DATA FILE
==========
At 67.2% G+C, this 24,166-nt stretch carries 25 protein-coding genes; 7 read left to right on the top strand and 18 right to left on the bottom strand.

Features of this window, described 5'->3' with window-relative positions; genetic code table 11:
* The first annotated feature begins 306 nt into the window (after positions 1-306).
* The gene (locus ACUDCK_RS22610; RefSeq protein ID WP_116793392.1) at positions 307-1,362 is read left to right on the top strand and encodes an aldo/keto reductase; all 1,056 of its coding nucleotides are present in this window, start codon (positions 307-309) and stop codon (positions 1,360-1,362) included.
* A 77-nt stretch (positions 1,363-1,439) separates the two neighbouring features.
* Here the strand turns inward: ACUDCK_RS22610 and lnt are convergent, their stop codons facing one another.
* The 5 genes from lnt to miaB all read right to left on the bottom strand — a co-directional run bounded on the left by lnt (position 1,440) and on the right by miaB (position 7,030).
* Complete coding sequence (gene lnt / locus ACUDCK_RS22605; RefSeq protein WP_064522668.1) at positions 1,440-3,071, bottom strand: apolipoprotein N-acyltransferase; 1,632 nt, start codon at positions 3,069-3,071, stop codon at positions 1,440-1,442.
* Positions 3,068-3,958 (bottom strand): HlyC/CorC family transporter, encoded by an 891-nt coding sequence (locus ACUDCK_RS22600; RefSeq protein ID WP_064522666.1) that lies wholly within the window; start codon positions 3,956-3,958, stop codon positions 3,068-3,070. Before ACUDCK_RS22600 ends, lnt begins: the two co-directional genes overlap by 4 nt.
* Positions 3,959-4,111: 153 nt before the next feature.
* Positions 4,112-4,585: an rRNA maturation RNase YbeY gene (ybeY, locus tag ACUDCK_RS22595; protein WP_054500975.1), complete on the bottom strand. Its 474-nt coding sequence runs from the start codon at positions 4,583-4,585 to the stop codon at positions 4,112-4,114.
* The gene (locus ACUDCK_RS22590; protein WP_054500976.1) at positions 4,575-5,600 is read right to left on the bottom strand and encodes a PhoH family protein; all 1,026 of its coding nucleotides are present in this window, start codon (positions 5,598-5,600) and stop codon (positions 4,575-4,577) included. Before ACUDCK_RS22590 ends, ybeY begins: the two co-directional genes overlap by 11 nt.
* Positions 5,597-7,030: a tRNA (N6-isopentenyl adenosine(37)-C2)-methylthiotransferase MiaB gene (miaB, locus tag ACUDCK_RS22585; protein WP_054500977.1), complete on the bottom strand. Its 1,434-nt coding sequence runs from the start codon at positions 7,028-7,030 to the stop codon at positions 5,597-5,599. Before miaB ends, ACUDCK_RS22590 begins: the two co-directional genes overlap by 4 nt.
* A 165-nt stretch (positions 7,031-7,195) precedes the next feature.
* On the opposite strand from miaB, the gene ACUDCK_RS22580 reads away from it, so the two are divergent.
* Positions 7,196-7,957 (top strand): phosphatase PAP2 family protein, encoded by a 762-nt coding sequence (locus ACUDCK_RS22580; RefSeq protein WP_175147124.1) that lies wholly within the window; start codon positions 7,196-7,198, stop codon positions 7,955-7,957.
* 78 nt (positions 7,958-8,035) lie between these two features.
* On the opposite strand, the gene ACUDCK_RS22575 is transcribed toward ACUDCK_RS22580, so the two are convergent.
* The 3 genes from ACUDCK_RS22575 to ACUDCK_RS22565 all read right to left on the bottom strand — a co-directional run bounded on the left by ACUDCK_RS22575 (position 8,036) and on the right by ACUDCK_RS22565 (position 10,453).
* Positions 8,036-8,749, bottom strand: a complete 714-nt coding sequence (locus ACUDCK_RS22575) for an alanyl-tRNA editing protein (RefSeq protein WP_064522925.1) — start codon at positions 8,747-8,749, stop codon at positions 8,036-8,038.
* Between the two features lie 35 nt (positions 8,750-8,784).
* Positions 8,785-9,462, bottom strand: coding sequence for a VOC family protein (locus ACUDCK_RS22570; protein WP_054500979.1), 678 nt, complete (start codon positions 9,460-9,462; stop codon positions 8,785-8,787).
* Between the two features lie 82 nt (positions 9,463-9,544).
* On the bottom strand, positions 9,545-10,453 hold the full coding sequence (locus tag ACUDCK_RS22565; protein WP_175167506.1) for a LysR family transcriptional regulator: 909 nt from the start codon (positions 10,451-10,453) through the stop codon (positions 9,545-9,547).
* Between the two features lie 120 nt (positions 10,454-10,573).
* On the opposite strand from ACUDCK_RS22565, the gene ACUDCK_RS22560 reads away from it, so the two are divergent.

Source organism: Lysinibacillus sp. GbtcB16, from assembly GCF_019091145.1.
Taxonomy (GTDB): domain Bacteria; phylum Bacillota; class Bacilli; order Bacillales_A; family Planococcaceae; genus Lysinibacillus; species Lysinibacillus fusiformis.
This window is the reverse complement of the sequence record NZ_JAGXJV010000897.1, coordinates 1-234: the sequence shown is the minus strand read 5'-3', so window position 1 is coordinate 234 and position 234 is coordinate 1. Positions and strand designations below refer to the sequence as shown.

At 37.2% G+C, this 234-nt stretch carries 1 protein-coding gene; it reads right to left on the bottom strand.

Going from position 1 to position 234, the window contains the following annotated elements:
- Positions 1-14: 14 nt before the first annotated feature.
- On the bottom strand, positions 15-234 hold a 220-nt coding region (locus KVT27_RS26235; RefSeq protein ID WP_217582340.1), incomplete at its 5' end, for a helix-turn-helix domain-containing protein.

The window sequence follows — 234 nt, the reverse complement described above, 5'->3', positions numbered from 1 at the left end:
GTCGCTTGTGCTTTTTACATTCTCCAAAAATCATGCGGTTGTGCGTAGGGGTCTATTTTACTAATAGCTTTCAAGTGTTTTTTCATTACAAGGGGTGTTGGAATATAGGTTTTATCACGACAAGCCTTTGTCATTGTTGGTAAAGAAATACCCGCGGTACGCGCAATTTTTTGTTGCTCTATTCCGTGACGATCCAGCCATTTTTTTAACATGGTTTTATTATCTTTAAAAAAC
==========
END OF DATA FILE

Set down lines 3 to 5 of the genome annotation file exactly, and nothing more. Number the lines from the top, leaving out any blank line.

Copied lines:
* The first annotated feature begins 306 nt into the window (after positions 1-306).
* The gene (locus ACUDCK_RS22610; RefSeq protein ID WP_116793392.1) at positions 307-1,362 is read left to right on the top strand and encodes an aldo/keto reductase; all 1,056 of its coding nucleotides are present in this window, start codon (positions 307-309) and stop codon (positions 1,360-1,362) included.
* A 77-nt stretch (positions 1,363-1,439) separates the two neighbouring features.